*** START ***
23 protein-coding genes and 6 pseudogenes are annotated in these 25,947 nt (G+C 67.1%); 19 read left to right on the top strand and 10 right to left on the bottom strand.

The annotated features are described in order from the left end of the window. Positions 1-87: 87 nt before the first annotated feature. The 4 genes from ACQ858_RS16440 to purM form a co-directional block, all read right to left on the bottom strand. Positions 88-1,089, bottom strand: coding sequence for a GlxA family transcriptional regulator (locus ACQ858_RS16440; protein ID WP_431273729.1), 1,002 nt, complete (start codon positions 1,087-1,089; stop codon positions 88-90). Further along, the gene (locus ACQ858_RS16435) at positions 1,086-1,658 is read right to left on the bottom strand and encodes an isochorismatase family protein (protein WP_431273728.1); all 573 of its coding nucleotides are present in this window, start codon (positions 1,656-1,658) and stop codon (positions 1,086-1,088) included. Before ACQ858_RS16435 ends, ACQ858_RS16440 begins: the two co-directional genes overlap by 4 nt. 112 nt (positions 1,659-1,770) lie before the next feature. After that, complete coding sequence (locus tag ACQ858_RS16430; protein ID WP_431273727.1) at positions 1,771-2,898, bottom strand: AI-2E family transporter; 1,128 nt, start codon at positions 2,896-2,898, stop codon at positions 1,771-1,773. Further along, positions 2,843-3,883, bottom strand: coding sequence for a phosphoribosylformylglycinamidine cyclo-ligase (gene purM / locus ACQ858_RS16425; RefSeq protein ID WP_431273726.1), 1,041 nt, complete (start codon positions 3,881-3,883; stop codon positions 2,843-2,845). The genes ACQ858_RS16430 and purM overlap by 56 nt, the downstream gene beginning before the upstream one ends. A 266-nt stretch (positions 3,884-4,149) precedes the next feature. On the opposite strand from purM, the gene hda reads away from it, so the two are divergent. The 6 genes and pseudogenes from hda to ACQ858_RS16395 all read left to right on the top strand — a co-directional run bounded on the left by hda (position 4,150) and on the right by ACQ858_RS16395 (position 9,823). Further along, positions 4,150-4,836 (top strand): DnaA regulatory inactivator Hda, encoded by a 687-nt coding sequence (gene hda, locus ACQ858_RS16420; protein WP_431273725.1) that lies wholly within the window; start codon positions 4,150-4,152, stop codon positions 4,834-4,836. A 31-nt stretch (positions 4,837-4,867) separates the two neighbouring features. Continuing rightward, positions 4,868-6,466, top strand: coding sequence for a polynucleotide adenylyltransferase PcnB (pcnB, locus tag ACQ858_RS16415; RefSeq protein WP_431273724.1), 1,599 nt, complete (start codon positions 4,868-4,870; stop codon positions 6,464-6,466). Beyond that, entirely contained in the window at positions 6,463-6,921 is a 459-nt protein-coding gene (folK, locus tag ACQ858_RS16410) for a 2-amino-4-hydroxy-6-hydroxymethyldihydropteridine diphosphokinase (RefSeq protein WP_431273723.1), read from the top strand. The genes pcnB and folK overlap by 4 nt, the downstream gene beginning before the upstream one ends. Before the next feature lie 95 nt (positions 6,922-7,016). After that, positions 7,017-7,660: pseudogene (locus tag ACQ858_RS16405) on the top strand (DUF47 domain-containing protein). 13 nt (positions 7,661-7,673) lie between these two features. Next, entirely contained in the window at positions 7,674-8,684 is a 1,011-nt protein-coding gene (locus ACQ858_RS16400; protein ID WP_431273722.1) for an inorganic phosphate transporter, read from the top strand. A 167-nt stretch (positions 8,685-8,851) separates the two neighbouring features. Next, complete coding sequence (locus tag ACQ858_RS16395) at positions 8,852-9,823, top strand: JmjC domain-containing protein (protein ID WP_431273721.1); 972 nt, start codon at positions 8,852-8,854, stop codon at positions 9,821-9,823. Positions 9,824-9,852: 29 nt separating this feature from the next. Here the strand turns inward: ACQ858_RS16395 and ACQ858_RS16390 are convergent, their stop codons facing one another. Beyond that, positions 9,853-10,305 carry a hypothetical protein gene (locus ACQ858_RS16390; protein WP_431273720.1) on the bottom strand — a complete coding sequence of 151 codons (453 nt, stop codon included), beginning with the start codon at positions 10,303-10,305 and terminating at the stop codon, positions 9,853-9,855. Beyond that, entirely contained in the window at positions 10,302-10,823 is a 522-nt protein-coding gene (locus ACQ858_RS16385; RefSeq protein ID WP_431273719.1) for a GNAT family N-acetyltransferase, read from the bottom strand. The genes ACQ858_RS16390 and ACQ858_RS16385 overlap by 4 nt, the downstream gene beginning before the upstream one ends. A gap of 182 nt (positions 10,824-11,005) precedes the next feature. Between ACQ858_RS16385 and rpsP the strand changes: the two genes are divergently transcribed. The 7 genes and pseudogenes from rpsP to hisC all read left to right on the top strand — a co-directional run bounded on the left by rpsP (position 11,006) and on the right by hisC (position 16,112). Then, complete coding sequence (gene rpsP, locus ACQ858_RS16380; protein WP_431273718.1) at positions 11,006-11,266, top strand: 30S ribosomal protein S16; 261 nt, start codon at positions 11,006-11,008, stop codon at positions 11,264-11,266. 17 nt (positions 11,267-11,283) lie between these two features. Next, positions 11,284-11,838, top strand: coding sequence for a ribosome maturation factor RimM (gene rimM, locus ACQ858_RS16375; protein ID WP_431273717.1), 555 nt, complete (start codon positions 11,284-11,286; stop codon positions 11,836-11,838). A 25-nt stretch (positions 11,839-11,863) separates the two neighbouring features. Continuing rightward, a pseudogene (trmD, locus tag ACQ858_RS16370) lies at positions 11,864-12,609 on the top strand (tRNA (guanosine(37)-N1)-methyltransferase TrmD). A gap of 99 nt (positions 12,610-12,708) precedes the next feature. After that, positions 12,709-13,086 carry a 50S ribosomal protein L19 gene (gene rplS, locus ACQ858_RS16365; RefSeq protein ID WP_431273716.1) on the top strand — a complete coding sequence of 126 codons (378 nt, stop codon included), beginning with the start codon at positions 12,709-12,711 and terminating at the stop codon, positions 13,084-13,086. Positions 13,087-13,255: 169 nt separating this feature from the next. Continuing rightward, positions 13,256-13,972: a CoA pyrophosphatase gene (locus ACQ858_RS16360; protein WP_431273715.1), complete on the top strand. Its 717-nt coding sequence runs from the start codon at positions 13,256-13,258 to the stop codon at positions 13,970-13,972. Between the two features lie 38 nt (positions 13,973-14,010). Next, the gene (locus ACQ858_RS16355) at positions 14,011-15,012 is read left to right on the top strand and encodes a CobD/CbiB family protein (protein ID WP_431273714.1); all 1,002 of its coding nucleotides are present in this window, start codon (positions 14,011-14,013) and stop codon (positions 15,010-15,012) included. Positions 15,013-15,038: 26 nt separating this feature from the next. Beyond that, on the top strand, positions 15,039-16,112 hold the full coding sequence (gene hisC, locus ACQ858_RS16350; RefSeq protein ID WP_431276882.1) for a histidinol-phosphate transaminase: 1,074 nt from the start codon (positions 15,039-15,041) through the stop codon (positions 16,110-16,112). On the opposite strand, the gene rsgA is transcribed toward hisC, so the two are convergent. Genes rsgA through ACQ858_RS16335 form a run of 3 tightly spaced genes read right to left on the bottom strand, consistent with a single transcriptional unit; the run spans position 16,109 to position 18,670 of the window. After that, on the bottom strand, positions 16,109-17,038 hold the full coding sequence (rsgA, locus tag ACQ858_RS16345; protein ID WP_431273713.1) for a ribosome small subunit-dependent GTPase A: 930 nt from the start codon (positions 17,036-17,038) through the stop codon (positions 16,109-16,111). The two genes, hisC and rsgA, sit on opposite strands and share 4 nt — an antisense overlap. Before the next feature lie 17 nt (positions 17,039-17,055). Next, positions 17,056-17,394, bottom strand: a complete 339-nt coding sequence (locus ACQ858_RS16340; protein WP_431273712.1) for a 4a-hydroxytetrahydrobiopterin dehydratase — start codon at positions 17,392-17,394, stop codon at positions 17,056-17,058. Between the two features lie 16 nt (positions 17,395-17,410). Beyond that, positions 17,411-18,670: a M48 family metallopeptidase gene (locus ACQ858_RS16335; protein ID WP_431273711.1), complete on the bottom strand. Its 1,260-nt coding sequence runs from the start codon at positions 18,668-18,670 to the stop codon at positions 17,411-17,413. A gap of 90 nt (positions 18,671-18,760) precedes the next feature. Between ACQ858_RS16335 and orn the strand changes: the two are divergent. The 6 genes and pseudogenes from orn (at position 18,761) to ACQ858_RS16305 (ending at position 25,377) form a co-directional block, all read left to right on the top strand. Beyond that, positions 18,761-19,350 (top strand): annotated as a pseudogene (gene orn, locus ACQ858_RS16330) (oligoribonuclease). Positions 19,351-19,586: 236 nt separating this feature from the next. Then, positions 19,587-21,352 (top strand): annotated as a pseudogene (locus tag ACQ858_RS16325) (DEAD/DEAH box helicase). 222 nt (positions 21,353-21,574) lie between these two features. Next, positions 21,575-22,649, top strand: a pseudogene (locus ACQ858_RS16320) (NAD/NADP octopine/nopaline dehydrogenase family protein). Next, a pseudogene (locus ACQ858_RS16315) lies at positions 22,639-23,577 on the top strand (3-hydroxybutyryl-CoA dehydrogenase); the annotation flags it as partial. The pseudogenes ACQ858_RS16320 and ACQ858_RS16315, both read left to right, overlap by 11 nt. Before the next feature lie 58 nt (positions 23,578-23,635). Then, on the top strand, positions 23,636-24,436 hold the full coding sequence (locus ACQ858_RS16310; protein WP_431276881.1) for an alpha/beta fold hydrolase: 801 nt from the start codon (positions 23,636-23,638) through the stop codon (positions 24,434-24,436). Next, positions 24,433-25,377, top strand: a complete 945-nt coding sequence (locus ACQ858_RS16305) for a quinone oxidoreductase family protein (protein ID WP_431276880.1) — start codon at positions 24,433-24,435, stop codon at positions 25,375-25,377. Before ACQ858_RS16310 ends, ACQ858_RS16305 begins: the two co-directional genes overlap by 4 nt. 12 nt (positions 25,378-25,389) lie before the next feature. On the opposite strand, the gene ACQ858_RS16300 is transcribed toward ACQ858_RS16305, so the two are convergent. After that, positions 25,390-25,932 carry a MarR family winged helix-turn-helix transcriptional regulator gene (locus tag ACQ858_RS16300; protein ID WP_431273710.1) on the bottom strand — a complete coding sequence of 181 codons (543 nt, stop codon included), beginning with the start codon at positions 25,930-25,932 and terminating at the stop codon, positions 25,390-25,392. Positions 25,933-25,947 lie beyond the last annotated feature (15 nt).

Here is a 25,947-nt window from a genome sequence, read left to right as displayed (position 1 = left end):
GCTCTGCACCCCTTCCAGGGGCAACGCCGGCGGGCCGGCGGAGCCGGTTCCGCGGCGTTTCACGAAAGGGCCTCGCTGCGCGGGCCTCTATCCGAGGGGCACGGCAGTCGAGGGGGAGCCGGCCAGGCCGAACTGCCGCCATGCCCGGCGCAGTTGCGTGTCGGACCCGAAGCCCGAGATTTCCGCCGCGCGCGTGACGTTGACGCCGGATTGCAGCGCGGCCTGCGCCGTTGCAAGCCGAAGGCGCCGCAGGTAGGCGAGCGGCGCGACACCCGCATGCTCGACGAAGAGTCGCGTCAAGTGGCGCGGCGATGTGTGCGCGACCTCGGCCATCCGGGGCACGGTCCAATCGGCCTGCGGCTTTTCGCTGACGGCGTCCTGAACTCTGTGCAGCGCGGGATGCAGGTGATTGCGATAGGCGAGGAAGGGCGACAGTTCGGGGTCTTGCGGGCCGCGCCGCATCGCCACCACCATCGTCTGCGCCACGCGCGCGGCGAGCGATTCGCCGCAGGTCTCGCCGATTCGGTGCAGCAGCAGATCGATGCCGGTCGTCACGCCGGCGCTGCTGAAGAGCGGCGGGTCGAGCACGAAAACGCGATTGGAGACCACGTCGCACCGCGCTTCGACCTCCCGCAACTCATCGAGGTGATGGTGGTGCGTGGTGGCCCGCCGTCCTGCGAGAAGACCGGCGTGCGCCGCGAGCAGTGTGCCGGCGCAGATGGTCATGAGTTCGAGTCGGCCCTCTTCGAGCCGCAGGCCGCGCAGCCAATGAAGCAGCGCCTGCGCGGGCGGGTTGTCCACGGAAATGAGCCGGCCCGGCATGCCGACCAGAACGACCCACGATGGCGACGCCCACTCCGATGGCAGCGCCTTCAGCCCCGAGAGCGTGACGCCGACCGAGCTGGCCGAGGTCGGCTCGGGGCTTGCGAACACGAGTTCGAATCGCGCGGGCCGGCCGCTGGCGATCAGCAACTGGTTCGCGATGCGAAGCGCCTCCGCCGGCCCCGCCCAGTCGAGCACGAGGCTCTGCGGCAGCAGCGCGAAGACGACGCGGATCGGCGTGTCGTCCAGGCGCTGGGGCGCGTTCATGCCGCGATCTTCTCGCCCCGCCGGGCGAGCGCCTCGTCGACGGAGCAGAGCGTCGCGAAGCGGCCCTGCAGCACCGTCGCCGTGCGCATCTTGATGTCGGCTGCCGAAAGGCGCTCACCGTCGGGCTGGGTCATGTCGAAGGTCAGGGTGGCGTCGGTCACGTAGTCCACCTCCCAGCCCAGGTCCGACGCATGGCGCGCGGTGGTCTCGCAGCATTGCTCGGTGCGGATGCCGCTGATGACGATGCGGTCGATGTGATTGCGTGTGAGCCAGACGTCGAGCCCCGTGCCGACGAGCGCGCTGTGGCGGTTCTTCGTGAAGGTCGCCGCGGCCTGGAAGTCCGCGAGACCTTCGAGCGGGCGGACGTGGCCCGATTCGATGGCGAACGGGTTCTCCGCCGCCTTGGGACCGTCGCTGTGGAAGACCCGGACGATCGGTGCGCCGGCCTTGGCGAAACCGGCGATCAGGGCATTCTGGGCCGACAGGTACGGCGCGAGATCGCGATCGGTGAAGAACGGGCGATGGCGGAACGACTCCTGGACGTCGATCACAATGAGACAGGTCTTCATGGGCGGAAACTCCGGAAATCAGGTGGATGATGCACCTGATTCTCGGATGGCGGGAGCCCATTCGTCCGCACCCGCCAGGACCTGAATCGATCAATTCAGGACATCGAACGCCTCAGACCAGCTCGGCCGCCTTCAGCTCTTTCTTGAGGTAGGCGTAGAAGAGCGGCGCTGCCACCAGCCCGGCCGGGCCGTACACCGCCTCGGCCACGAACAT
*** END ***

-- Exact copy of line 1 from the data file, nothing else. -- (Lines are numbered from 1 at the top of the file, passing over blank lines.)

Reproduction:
23 protein-coding genes and 6 pseudogenes are annotated in these 25,947 nt (G+C 67.1%); 19 read left to right on the top strand and 10 right to left on the bottom strand.